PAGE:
What If You Could Enjoy Your Favorite Cocktails With No Hangover?

From a Wall Street Journal story by Julie Wernau headlined “Enjoy Alcohol, Without the Hangover’;

What if you could indulge in your favorite cocktails with no hangover or other ill effects?

That’s one of the goals for researchers working to make one of the world’s oldest vices less harmful. Some are developing hormone shots to help people sober up quickly. Others are working on alcohol substitutes that target receptors in the brain that affect happiness, while dodging those that make imbibers slur and weave.

“Alcohol is like playing the piano with boxing gloves on. You hit too many keys,” says David Orren, managing director of GABA Labs.

The London-based company is developing a synthetic alcohol that it says will bring pleasurable effects without hangovers, health problems or slurred speech. Its basis is gamma-aminobutyric acid, an amino acid that targets receptors in the front of the brain that trigger the relaxation and sociability alcohol brings, while avoiding the chaos it wreaks on the body.

Dr. David Nutt, the chief scientific officer of GABA Labs, says his interest in alcohol and GABA receptors first began nearly 40 years ago when his research led him to discover the interaction between the two. A psychiatrist and neuropsychopharmacologist, he spent two years as chief of section of clinical science in the National Institute of Alcohol Abuse and Alcoholism at the National Institutes of Health and has long argued in scientific papers that alcohol causes more harm to society than other drugs.

GABA receptors are the first contact for alcohol in the brain, opening up and relaxing people, Nutt says. But alcohol then also floods the brain with other neurotransmitters that can cause nasty aftereffects.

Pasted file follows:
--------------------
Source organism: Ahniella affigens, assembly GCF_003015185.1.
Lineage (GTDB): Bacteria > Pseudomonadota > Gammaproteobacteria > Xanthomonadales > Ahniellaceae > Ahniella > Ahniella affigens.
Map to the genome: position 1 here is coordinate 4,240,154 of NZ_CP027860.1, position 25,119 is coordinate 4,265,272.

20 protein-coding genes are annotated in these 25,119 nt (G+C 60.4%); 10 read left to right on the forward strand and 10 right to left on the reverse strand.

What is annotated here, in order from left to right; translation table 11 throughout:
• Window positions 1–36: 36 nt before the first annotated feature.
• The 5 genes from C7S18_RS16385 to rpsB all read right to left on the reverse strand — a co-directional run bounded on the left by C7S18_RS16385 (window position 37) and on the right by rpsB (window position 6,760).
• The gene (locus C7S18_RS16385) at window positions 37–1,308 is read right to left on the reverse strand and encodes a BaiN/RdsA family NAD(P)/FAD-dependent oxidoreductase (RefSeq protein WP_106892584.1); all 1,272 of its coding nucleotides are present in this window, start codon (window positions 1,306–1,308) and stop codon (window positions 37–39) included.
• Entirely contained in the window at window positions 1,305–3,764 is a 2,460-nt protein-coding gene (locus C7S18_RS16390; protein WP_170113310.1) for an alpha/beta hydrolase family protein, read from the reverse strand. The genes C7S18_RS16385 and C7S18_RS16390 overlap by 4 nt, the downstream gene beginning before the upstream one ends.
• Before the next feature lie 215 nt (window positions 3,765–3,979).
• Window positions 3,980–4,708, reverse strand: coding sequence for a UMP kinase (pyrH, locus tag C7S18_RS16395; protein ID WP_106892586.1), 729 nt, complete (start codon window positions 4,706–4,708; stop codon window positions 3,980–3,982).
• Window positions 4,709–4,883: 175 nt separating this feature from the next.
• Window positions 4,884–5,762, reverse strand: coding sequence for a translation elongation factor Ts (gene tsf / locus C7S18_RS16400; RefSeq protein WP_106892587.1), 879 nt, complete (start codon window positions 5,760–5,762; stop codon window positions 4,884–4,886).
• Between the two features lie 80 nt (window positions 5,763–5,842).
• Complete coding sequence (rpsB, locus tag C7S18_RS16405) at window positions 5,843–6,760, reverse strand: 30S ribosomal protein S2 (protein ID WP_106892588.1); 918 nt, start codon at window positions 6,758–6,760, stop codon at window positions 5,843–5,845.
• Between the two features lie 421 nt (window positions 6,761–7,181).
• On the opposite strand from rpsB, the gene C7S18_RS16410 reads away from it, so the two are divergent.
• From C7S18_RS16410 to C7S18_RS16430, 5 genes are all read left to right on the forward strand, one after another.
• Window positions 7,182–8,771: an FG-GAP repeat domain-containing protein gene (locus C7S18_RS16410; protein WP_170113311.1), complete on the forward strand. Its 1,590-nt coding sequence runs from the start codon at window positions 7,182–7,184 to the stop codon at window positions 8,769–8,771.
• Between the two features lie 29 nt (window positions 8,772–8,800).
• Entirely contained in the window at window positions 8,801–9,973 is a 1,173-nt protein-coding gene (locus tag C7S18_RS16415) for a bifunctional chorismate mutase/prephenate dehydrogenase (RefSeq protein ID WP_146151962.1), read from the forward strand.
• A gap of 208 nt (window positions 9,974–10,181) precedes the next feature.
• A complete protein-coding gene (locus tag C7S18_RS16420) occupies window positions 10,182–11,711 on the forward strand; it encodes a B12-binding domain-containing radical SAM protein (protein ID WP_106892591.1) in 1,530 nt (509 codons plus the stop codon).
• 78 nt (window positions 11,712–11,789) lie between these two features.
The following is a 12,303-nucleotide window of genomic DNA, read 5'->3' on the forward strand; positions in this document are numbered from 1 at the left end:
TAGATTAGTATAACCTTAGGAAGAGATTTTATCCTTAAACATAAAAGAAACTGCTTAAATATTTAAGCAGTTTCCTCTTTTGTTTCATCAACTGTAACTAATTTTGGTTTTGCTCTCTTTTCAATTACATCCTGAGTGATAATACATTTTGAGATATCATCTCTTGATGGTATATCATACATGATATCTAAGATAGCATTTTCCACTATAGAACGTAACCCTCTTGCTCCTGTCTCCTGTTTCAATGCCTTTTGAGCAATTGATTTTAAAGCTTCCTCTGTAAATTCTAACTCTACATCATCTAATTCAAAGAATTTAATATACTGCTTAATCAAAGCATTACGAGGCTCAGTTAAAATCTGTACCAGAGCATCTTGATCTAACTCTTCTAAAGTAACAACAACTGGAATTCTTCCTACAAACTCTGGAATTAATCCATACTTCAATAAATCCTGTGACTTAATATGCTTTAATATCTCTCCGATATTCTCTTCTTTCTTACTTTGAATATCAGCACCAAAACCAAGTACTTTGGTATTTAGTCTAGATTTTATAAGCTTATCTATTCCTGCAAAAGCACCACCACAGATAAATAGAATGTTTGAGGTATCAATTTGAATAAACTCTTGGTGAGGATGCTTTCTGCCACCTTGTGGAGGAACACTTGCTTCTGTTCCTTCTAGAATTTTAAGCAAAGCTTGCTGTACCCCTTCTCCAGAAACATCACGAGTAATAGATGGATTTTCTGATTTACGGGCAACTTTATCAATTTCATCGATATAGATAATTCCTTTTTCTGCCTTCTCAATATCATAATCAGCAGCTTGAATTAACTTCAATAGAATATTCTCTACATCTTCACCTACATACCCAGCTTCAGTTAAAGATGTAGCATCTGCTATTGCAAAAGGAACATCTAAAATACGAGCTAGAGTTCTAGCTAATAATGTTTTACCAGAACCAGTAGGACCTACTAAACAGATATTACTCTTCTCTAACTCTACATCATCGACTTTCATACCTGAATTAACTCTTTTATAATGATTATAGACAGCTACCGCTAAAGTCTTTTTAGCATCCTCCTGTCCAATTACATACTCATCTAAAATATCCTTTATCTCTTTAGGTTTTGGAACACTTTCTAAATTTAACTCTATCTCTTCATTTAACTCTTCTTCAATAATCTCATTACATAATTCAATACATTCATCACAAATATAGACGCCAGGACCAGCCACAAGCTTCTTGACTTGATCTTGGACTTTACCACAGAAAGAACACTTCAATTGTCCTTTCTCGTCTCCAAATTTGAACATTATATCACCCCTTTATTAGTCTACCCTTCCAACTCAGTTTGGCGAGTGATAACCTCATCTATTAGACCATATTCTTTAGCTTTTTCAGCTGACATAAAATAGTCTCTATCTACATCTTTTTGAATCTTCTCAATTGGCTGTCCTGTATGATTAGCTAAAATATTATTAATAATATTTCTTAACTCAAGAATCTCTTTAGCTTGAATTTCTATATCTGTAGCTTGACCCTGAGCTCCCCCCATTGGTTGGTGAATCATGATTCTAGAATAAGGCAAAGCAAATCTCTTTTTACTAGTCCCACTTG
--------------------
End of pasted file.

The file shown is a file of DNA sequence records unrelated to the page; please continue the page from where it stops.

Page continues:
Creating a substance that targets only the GABA receptors allows the brain to then turn on dopamine and serotonin naturally as the pleasures of the evening take off, he says. “It feels like what a glass of wine feels like. It feels relaxing. It makes you a bit more chatty, a bit more socially engaged with people,” he says of the product GABA Labs is developing, dubbed Alcarelle.

The company is working to raise about £8 million (around $10.3 million), with an aim to complete food-safety testing in the U.S. by mid-2026, where it will launch ahead of European and U.K. markets. “Only inventors are allowed to use it at this stage,” Nutt says.

Along the way, Orren and Nutt say, there was a lot of self-testing, with many earlier iterations in which they felt nothing. Both remember the day they had a glass of their latest iteration of Alcarelle and knew they’d finally gotten it right. “It feels like a warm glow,” Orren says. “You’re being you. And you’re being with somebody that’s being them. You’re being real.”

The company says it has a U.S. partner in place to help find volunteers to test the product, a project manager and has identified a number of laboratories to help produce Alcarelle once the funding is in place.

As part of the testing, the company will weigh the effects of mixing Alcarelle with real alcohol or using it at excessive amounts, Nutt says.

The synthetic alcohol is a tasteless ingredient formulated to be added to versions of nonalcoholic drinks from beer to wine and spirits, the inventors say. It could be added to drinks produced without alcohol or those where alcohol has been removed.

Some consumers, concerned about health effects, have moved to consume less alcohol in recent years. The isolation of the pandemic contributed to a spike in drinking in 2020, research has shown, but alcohol consumption has since retreated, particularly among younger people. Sales of no- and low-alcohol beverages rose in 2022, according to industry tracker IWSR.